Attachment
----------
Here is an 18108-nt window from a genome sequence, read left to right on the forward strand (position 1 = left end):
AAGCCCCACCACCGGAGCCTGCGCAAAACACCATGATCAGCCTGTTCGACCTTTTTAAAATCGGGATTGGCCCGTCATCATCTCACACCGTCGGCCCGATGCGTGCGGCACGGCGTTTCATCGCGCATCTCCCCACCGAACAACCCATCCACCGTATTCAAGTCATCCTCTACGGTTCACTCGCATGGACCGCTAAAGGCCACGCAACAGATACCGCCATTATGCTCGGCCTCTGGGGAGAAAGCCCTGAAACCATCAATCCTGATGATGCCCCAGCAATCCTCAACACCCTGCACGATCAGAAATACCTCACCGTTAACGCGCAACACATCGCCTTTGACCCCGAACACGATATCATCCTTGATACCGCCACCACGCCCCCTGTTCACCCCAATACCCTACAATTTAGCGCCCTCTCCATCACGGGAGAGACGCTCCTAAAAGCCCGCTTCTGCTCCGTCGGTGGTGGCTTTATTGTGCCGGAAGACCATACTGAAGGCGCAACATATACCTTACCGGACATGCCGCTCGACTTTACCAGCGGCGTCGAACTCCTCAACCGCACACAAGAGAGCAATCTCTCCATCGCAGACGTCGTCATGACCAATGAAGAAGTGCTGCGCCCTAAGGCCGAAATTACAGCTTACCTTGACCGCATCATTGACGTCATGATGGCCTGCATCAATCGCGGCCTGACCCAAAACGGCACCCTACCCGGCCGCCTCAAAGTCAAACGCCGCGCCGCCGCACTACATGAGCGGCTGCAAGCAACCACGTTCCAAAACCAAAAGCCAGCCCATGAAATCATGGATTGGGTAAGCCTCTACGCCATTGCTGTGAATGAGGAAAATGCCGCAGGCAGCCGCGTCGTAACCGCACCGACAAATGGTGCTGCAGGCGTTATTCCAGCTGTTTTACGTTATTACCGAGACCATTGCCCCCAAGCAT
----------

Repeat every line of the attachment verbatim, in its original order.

Here is an 18108-nt window from a genome sequence, read left to right on the forward strand (position 1 = left end):
AAGCCCCACCACCGGAGCCTGCGCAAAACACCATGATCAGCCTGTTCGACCTTTTTAAAATCGGGATTGGCCCGTCATCATCTCACACCGTCGGCCCGATGCGTGCGGCACGGCGTTTCATCGCGCATCTCCCCACCGAACAACCCATCCACCGTATTCAAGTCATCCTCTACGGTTCACTCGCATGGACCGCTAAAGGCCACGCAACAGATACCGCCATTATGCTCGGCCTCTGGGGAGAAAGCCCTGAAACCATCAATCCTGATGATGCCCCAGCAATCCTCAACACCCTGCACGATCAGAAATACCTCACCGTTAACGCGCAACACATCGCCTTTGACCCCGAACACGATATCATCCTTGATACCGCCACCACGCCCCCTGTTCACCCCAATACCCTACAATTTAGCGCCCTCTCCATCACGGGAGAGACGCTCCTAAAAGCCCGCTTCTGCTCCGTCGGTGGTGGCTTTATTGTGCCGGAAGACCATACTGAAGGCGCAACATATACCTTACCGGACATGCCGCTCGACTTTACCAGCGGCGTCGAACTCCTCAACCGCACACAAGAGAGCAATCTCTCCATCGCAGACGTCGTCATGACCAATGAAGAAGTGCTGCGCCCTAAGGCCGAAATTACAGCTTACCTTGACCGCATCATTGACGTCATGATGGCCTGCATCAATCGCGGCCTGACCCAAAACGGCACCCTACCCGGCCGCCTCAAAGTCAAACGCCGCGCCGCCGCACTACATGAGCGGCTGCAAGCAACCACGTTCCAAAACCAAAAGCCAGCCCATGAAATCATGGATTGGGTAAGCCTCTACGCCATTGCTGTGAATGAGGAAAATGCCGCAGGCAGCCGCGTCGTAACCGCACCGACAAATGGTGCTGCAGGCGTTATTCCAGCTGTTTTACGTTATTACCGAGACCATTGCCCCCAAGCAT